Air Pollution and Cancer Incidence

Assessing Relationships between Industrial Respirable Pollutants and Excess Cancer Incidence in the Haifa Bay Region
David Broday, Yohay Carmel, Ori Eitan, Yuval, and Shai Linn1
1School of Public Health, Haifa University.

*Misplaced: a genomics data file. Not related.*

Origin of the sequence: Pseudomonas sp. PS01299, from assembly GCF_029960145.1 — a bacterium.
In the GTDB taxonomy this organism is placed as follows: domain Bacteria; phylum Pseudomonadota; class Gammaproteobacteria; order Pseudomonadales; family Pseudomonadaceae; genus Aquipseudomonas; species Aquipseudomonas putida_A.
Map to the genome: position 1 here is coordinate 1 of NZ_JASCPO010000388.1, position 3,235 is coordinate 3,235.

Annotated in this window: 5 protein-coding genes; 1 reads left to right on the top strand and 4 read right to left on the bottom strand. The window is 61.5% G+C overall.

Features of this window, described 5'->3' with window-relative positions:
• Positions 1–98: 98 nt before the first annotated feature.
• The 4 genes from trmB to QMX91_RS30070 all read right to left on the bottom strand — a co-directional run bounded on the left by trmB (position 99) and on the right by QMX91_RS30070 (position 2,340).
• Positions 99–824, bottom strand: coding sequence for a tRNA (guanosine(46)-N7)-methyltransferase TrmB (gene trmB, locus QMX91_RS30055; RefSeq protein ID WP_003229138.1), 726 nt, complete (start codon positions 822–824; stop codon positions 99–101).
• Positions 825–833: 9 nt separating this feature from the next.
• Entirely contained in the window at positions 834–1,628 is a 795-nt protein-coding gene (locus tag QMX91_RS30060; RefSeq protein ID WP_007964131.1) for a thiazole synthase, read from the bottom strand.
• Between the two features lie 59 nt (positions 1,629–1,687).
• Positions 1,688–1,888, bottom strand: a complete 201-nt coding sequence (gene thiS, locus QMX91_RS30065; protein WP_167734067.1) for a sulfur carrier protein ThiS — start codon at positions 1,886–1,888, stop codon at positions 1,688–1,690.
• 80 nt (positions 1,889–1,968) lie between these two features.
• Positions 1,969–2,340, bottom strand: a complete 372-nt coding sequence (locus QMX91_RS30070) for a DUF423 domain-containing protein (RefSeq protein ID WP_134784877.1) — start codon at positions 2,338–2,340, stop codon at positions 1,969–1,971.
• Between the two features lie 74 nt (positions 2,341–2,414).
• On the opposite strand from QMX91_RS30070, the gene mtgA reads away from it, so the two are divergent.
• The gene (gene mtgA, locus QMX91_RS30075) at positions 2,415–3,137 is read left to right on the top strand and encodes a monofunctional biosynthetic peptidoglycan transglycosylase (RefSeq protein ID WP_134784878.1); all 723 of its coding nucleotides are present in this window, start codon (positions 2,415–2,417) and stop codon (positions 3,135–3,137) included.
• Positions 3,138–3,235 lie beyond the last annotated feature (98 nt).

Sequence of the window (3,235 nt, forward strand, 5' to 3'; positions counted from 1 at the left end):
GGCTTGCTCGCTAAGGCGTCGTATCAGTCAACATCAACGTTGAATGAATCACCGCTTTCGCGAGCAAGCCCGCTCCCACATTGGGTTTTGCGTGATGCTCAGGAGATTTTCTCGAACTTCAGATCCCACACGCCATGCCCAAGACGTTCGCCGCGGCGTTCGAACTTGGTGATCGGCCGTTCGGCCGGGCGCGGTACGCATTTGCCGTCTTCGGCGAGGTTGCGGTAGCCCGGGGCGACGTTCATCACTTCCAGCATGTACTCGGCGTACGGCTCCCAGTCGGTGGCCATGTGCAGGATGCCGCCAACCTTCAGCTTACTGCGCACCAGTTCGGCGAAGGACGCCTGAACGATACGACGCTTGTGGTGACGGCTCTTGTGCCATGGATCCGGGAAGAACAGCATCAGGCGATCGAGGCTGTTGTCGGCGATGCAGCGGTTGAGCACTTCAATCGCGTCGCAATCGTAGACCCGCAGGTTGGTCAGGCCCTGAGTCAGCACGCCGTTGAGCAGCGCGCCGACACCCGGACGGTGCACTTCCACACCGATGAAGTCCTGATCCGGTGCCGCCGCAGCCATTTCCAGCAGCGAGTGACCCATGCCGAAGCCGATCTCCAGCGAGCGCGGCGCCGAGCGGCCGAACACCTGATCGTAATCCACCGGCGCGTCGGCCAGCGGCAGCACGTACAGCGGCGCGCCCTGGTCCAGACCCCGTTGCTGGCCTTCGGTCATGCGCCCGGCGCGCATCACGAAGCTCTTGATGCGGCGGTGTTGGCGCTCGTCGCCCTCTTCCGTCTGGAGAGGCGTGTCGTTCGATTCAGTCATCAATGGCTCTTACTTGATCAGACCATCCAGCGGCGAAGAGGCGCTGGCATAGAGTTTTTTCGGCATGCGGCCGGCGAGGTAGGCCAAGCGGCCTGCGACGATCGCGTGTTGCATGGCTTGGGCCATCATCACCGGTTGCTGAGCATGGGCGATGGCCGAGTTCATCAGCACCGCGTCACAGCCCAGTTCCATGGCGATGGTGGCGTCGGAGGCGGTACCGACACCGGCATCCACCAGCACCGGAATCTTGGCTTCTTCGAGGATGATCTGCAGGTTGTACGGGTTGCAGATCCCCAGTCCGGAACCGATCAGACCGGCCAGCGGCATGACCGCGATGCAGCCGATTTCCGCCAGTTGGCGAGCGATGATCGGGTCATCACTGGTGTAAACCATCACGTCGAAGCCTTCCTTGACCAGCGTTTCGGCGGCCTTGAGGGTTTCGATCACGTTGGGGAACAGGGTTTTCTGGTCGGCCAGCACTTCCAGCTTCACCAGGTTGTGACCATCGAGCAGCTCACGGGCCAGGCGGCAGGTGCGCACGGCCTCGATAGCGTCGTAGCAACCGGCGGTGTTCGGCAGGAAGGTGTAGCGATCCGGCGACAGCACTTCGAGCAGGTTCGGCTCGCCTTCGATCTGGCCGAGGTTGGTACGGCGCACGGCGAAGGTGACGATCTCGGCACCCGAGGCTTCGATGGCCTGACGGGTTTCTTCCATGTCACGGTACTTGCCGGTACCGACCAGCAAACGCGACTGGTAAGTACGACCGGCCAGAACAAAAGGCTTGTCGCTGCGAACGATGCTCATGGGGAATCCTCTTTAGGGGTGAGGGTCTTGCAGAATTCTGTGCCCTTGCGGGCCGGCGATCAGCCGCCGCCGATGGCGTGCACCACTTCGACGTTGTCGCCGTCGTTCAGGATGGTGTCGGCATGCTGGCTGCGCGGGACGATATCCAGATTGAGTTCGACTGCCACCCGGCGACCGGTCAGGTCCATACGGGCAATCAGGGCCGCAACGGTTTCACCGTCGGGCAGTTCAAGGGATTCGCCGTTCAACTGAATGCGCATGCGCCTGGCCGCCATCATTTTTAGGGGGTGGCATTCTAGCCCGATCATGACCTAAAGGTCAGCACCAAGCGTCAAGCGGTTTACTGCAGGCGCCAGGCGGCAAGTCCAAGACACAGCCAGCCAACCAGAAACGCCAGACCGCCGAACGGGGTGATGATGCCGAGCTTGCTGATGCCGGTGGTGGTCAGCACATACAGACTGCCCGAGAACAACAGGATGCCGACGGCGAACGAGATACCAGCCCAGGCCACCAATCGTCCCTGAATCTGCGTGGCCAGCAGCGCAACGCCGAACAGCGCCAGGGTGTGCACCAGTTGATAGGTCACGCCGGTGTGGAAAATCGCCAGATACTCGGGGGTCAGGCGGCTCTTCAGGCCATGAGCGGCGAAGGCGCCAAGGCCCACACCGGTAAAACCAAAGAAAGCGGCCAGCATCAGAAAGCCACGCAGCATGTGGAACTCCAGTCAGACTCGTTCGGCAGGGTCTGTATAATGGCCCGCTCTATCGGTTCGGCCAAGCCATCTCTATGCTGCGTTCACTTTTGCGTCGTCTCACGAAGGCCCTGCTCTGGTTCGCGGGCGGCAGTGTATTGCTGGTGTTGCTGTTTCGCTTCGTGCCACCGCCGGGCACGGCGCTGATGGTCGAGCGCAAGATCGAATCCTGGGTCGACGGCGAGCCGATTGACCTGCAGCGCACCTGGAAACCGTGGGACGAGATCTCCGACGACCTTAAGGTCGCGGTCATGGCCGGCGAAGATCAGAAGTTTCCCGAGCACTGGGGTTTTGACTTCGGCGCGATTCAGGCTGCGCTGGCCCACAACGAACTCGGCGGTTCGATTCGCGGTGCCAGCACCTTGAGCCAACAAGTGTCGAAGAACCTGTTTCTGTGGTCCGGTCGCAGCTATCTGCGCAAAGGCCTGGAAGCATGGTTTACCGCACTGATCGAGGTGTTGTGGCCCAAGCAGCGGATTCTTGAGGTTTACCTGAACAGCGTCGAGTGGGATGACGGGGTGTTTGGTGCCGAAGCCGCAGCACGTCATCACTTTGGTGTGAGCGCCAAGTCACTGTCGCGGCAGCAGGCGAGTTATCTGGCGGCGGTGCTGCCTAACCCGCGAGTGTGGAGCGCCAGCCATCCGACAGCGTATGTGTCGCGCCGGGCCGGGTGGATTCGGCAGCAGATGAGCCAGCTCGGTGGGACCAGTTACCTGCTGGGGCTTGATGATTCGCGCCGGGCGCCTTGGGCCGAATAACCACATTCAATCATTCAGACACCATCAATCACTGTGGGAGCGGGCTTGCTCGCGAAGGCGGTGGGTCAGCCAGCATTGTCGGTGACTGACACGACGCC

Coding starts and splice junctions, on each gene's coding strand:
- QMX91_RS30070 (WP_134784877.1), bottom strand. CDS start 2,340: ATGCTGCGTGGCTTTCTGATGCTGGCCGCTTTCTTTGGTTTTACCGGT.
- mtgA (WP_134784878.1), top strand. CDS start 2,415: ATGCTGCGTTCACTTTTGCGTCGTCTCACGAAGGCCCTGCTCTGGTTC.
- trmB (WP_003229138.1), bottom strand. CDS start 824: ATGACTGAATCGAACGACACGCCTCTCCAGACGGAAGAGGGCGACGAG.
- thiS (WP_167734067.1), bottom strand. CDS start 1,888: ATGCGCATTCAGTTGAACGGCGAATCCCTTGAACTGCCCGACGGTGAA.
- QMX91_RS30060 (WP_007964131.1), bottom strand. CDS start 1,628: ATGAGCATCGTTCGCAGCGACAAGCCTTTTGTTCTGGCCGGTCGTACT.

The Israeli National Cancer Registry presented data in 2001 showing that for several cancer types, the cancer incidence rates in the years 1984-1999 in the Haifa Bay Area (HBA) were above the national average rates. Given that Haifa Bay Area is the primary industrial region in Israel and experience heavy traffic volumes, the public expressed concern whether this may be related to regional air pollution levels. This study tests whether the spatial pattern of cancer incidence in HBA can be associated with exposure of local residents to PM10emitted by nearby industry and traffic, and to SO2 which is a known marker of industrial emissions. The approach involves developing distinct metrics of integrated chronic (long term) exposure to respirable pollutants, mapping (using a GIS-based framrwork) their spatial distribution, and comparing these to the spatial pattern of the cancer incidence rates of three prevalent cancer-types (NHL, lung and bladder) in HBA, which are known to be related to exposure to air pollution in its general sense. Ward based maps of Standardized Incident Rates (SIR) and Adjusted Standardized Rates (ASR) were produced, and non-randomness tests were preformed on them to filter those that do show non-randomness in space and therefore have higher probability of showing relationships with the spatial nonrandom exposure indexes. Exposure indexes based on concentrations alone and on concentration combined with other relevant factors were produced using high-resolution concentrations maps that were created using unsupervised kriging interpolations. Our study showed no statistically significant relationships (using the Pearson’s correlation coefficient) between excess in cancer morbidity and metrics of exposure to either PM­­10 or to SO2.